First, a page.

Two kinds of people live in this world: cake people and non-cake people. People who relish the first bite of a piece of chocolate cake and spend all dinner thinking about dessert, will start salivating when you carry out a cake topped with homemade frosting. And people who don’t care much for cake might be converted by fluffy, rich frosting made from pure ingredients. Forget about packaged frosting that sits on your grocer’s shelf — whipping up a batch of heavenly frosting is easier than you think, and well worth your effort. With two different options, a basic vanilla buttercream and a chocolate buttercream, you can frost a two-layer cake with each recipe.

Things You'll Need

Basic Buttercream

Add 3 cups of powdered sugar and 1/2 cup (2 sticks) of softened, unsalted butter into your mixing bowl or your electric stand mixer. Add the sugar to the butter one cup at a time. After you add each cup of sugar, blend the sugar and butter lightly with a mixing spoon and then beat on low for two minutes, using the rubber spatula to scrape the sides of the bowl. Add 1/4 teaspoon of salt and mix for one minute on low.

Add 1 teaspoon of pure vanilla extract into the mixing bowl and blend on medium for three minutes until the frosting is well blended. For a flavor that might be new to your guests, try lemon, orange extract (or, grated orange rind) or raspberry extract, instead of vanilla. Each flavor is well suited to stand as a solitary complement to the vanilla buttercream, but some bakers prefer combinations, while others prefer a single top note. Vanilla as a top note with a hint of lemon, or lemon as a top note with a hint of vanilla works well. You can also experiment with vanilla-raspberry flavors or lemon-orange flavors. It is important to have a single top note as your dominant flavor, and then use a smaller quantity of your secondary flavor. Be sure to taste as you go along.

Beat the buttercream and your flavoring on high speed for two minutes, or until they are combined. When it’s ready, the butter should look and feel fluffy — try scooping out a tiny bit with a spoon so you can touch it — and any flavorings should appear evenly distributed.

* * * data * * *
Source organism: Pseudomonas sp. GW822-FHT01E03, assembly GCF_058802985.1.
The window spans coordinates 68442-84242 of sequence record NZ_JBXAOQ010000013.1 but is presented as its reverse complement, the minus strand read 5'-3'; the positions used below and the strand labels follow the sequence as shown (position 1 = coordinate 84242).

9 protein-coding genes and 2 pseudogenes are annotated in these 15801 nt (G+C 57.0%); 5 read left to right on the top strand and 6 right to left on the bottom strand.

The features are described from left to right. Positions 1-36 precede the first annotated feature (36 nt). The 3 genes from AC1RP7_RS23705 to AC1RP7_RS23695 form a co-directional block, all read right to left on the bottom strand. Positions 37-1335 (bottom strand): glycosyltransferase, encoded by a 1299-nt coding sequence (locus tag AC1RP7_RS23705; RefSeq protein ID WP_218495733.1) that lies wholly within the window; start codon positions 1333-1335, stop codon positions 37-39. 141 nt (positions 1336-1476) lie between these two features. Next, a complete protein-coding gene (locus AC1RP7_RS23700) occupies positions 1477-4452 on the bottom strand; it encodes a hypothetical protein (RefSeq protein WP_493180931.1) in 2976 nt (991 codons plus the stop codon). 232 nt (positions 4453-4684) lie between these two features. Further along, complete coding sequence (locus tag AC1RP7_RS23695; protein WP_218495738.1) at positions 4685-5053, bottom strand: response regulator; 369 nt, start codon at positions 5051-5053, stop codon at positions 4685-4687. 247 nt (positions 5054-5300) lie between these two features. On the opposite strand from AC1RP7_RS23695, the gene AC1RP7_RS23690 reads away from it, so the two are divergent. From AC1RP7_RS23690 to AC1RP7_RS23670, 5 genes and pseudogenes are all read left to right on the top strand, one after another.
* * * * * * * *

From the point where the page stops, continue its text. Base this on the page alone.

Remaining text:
Add 1 to 2 tablespoons of heavy cream to make the frosting a bit softer and lighter. Add more if you wish, mixing in one tablespoon at a time until you’ve reached your desired consistency. The frosting needs to be stiff enough to hold its shape.

Add a few drops of food coloring if you wish to tint the vanilla buttercream. If you have vanilla-lemon buttercream, you might want to tint your frosting a pale yellow. Or, if you have a raspberry buttercream, tint your buttercream a pale pink.

Chocolate Buttercream

Melt 6 oz ounces of unsweetened chocolate in a double boiler over low heat. Stay close to the stove and stir the chocolate frequently, since it can burn if you leave it unattended. It should be completely smooth and shiny when it’s fully melted, and this will take about five minutes or so.

Remove the double boiler from the heat, when the chocolate is fully melted and let the chocolate come to room temperature. Pour the melted chocolate into your mixing bowl.

Add 6 cups of sugar to the melted unsweetened chocolate. Add the sugar slowly, one cup at a time, stirring with a mixing spoon.

Add 1 cup (2 sticks) of softened unsalted butter to your sweetened chocolate mixture. Stir lightly, with a mixing spoon. Add 1/2 teaspoon of salt and 1/2 teaspoon of vanilla extract (more, if you wish). Beat on low for three minutes until well blended, using a rubber spatula to scape the sides of the bowl. Beat on medium for another three minutes, adding a few tablespoons of heavy cream to keep the chocolate buttercream moist. Beat on high for two to three minutes, adding more cream if necessary.

Add 1/2 to 1 teaspoon of almond flavoring to your chocolate buttercream, if you wish to give the frosting that unique, decadent, old-World, marzipan-like flavor. Add more almond flavoring if you wish, but taste as you go along, to ensure the proportions are right.


  • Frosting is not the place to sacrifice quality. Using margarine or sugar substitute will make for grainy or a strange tasting frosting. Use real butter and powdered sugar. Opt for pure vanilla extract over imitation extract.